The Bristol Magazine July 2022

Page 68

GARDENING - JULY v2.qxp_Layout 2 22/06/2022 14:51 Page 1


Pots of style

Whether you’re living in an inner-city apartment with limited outdoor space or simply want to brighten up your paved plots, Elly West explains the beauty of pots...


hatever the size of your garden, there is always room for some pots. They’re especially useful in small spaces, where container gardening might be the only option if you want to exercise your green fingers, for example in city courtyard gardens, on balconies or roof terraces. When I first started gardening, while living in London with a small, mostly-paved plot backing a terraced house, necessity meant that many of my plants were allocated to containers. I found it quick and satisfying to fill a pot with plants for an instant display that could be positioned wherever I wanted, then replanted or moved on when past its best. A few well-placed pots can bring life to a bare patio or provide a welcome focal point in a lacklustre area of the garden. Scent and colour can be added to seating areas, around doors or windows. Climbers can be grown against fences and walls that lack soil at their base. Plants that need a particular soil type can be introduced and catered for. Gaps can be filled in a border while you wait for other plants to fill out. Just about anything can be grown in a pot, from classic summer bedding plants, to bulbs, perennials, climbers, herbs, fruit and veg, shrubs and even trees. However, container plants do need considerably more care than those growing in the ground so it’s worth choosing both your plants and your pots carefully if you want your plants to thrive. At the risk of stating the obvious, plants in pots have limited access 68 THE BRISTOL MAGAZINE


JULY 2022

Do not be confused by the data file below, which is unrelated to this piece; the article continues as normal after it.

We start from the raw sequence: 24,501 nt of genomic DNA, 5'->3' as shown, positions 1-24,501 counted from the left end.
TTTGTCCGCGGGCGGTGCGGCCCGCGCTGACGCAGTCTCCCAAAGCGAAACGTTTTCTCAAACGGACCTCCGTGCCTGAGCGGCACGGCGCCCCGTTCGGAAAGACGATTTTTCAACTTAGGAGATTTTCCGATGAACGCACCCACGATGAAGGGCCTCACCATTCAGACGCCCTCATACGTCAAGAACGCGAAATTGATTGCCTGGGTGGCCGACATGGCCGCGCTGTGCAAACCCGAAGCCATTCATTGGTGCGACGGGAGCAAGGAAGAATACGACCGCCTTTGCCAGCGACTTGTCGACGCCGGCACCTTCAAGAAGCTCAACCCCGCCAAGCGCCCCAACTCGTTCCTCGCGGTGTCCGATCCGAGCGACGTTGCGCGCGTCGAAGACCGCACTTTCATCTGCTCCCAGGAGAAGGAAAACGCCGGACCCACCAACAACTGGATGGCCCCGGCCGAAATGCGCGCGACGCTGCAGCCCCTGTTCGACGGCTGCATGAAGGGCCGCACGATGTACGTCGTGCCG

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to nutrients and water, so feeding and watering are the most important factors in keeping them healthy. Most will let you know when they are unhappy, but by that point it may be too late, so start as you mean to go on with the right-sized pot and a good-quality compost, and a watering and feeding regime. Wilting leaves are thirsty, and will usually perk up with a good soak, but if they’re dead, brown and crispy, they’re gone. Leaves that are turning yellow may indicate a lack of nutrients. Larger pots will sustain plants better, and are best for permanent planting of shrubs, trees or climbers. Choose a soil-based compost such as John Innes No.3 for long-term container plants. It’s heavy, but holds more nutrients and will also take longer to dry out than its multi-purpose counterparts, which can bake hard and be bone dry in a matter of hours in full sun. Peat-free composts are environmentally preferable, and peat sales to gardeners are set to be banned by 2024. In summer, you may find you’re watering some of your smaller pots twice a day to keep them hydrated. Mornings and evenings are best, and aim at the roots to avoid scorching the leaves. Most composts hold enough nutrients to last a couple of months, but after that, your plants will benefit from a liquid feed every fortnight, or use slow-release granules according to the instructions. Gardening in small spaces was a theme at this year’s RHS Chelsea Flower Show in May. New show garden categories included Container Gardens and Balcony Gardens, introduced for the first time last year as a response to the pandemic and to encourage people

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